Homeland Security to Change Airline Boarding Process
Fliers Will Have to Give More Info. to Airlines
A long-delayed U.S. government program designed to more accurately prescreen the names of airline passengers against terror watch lists is expected to start early next year.
By Spencer S. Hsu
Washington Post Staff Writer
Wednesday, October 22, 2008; 5:32 PM
The Department of Homeland Security will take responsibility from airlines for checking passenger names against watch lists beginning in January and will require all commercial passengers for the first time to provide their full name, date of birth and gender as a condition of boarding a flight, U.S. officials said today.
The changes will be phased in next year for the 2 million passengers each day aboard domestic and international flights to, from or over the United States. It marks the Bush administration's long-delayed fulfillment of a top aviation security priority identified after the Sept. 11, 2001 terrorist attacks, an effort that has long spurred privacy concerns.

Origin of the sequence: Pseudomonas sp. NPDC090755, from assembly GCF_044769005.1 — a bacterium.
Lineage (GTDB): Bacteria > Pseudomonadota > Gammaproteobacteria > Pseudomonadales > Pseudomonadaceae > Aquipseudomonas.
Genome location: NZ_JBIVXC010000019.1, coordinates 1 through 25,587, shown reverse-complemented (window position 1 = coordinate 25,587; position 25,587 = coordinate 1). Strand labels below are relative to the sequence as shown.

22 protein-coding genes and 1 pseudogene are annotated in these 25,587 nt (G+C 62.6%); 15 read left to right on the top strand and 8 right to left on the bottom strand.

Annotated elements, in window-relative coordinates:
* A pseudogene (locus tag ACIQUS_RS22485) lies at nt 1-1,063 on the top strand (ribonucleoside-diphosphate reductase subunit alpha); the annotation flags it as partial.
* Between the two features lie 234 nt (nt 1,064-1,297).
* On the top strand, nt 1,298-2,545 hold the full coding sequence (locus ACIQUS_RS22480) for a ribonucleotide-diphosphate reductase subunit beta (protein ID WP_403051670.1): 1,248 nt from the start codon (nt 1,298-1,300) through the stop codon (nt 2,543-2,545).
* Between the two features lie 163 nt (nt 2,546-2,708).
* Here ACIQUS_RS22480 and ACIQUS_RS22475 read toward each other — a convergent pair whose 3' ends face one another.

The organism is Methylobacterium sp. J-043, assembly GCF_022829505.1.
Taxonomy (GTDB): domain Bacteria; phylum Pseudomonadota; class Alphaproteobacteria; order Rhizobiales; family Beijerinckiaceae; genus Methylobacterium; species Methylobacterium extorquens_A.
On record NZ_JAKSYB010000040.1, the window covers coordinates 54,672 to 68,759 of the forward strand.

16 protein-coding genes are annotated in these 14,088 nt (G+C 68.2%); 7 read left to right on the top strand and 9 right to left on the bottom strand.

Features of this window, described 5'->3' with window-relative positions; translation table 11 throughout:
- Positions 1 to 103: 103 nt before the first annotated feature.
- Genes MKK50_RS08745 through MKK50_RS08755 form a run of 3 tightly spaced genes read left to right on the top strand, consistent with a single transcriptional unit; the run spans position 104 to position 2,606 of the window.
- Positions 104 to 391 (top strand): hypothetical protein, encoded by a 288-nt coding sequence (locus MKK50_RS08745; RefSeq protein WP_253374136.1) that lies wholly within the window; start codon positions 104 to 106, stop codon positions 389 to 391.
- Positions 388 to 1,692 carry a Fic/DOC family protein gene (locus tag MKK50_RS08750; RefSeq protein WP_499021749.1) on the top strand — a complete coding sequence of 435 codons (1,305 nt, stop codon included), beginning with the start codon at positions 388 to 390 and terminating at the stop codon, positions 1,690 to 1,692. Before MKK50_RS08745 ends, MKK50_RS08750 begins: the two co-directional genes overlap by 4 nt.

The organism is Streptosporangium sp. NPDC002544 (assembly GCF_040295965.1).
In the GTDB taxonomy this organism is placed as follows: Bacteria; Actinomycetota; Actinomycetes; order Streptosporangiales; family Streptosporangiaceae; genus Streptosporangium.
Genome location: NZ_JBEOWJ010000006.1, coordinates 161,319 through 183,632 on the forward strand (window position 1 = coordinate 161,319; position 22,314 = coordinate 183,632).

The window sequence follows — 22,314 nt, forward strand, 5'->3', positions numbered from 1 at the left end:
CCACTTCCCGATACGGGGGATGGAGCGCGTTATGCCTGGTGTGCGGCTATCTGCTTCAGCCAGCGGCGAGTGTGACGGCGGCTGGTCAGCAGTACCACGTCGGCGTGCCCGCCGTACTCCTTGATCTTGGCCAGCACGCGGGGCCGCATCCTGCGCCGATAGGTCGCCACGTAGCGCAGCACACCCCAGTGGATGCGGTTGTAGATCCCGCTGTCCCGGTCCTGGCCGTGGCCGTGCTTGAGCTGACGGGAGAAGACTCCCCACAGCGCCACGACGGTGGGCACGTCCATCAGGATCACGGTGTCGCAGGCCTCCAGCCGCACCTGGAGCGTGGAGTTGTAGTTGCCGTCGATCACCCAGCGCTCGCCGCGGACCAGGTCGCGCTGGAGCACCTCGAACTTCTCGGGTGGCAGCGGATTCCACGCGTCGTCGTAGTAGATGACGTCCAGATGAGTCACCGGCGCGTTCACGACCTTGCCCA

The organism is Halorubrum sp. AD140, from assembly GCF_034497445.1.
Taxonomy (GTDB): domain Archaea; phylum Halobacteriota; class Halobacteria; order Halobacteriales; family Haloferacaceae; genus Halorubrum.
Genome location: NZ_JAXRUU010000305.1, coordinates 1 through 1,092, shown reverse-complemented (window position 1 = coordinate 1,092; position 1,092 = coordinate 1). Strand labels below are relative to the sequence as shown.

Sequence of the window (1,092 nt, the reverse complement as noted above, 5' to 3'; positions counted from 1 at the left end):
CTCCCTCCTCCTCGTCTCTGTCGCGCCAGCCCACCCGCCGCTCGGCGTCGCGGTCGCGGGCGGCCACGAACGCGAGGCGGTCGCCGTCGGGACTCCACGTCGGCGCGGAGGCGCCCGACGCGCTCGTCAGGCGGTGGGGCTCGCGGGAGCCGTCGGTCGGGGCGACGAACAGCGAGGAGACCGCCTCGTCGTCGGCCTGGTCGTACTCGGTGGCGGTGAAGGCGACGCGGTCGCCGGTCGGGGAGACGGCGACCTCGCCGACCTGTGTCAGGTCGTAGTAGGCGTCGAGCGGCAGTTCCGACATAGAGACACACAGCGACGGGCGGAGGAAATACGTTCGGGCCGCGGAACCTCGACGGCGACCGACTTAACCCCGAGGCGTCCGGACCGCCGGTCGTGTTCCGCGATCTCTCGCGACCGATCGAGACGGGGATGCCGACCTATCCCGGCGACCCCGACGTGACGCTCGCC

Speaking at Reagan National Airport, Homeland Security Secretary Michael Chertoff and Transportation Security Administration chief Kip Hawley said that by gathering more personal information from passengers, the government will dramatically cut down on instances of mistaken identity that have wrongly delayed travelers or kept them off flights.
Over the years, countless travelers have faced difficulties because their names are similar to those on the agency's no-fly list or a second list of "selectees" identified for added questioning. They include infants and toddlers, Sen. Edward M. "Ted" Kennedy (D-Mass.), and the wife of Sen. Ted Stevens (R-Alaska), Catherine, whose name is similar to Cat Stevens, the former name of the watch-listed pop singer who converted to Islam.